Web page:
Session 1 – GitHub Automation
Session 2 – Building Skynet
Session 3 – Disney driven development
Lightning talk 1 – Versioning
Lightning talk 2 – Universal Store Apps
Session 4 – Data Science for fun and profit
Session 5 – what UI do developers need to know?

I hadn’t heard of DDD EA before, probably because I am new to the .Net world but I really enjoyed it and I am sure I will attend again.


DDD EA – Session 5 – what Ui do developers need to know?

This talk is by @ben_hall and was live blogged

Great user interface design helps our users and creates an emotional connection

We can fall in love in the same way as we use applications. We may not realise this, it’s not a conscious decision.

If an application looks better, this conveys professionalism and carries weight.

In a startup, everyone should be a designer. This causes more emotional connection between your app and your user, hopefully meaning higher app adoption

Design also shares many things with development. Patterns, practices and iteration exist in both worlds.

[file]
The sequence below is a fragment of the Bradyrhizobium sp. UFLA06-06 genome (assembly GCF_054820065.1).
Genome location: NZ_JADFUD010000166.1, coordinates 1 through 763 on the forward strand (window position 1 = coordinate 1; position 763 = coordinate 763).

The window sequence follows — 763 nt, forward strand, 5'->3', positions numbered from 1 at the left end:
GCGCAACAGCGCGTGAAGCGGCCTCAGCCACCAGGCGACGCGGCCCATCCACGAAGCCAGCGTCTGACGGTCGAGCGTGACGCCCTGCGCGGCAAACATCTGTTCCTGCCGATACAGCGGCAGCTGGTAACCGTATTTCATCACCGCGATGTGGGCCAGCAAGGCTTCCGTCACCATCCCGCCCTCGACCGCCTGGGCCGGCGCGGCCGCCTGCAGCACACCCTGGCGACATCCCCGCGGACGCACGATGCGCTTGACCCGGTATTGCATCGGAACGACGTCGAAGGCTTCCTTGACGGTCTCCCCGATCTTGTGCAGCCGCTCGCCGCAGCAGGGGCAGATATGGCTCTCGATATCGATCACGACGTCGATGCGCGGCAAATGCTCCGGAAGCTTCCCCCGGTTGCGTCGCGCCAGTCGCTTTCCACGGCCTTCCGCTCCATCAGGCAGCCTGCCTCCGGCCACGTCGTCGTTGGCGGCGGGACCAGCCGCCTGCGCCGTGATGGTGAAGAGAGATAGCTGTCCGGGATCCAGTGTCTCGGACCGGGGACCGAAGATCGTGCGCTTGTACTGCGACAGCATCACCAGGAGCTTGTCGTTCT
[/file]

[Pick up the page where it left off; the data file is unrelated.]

A junior designer could take some parts and move them into a clean design. A senior designer will take the parts and make this into a easily recognisable design.
A junior designer will see the end goal and keep working towards that. But a senior developer will work differently by iterating and knowing there may be many ways to achieve that same goal.

The left side of the brain sees the details and puts the pieces together. The right side of the brain use the overall visual picture then zooms down into the pieces

As a designer, we can use white space to emphasise certain parts of the page. Eg CTA. It can also be used on text to make it more readable by increasing line height.

It’s important to emphasise the relevant parts of the document.

Also consider the golden ratio, given a rectangle has a side of 1 unit, the other should have a side length of 1.61. This ratio exists in nature, humans and even the Mona Lisa. Twitters timeline uses the golden ration to layout their page as well as the iCloud and apple logo.
These things are built in and not cognitive – applications just don’t feel right

Even square blocks cause more cognitive effort – use circles to feel more natural. We are educated that corners are bad and we have an internal knowledge that squares are bad. Squares draw our focus just outside the square where as rounded corners draw our attention in.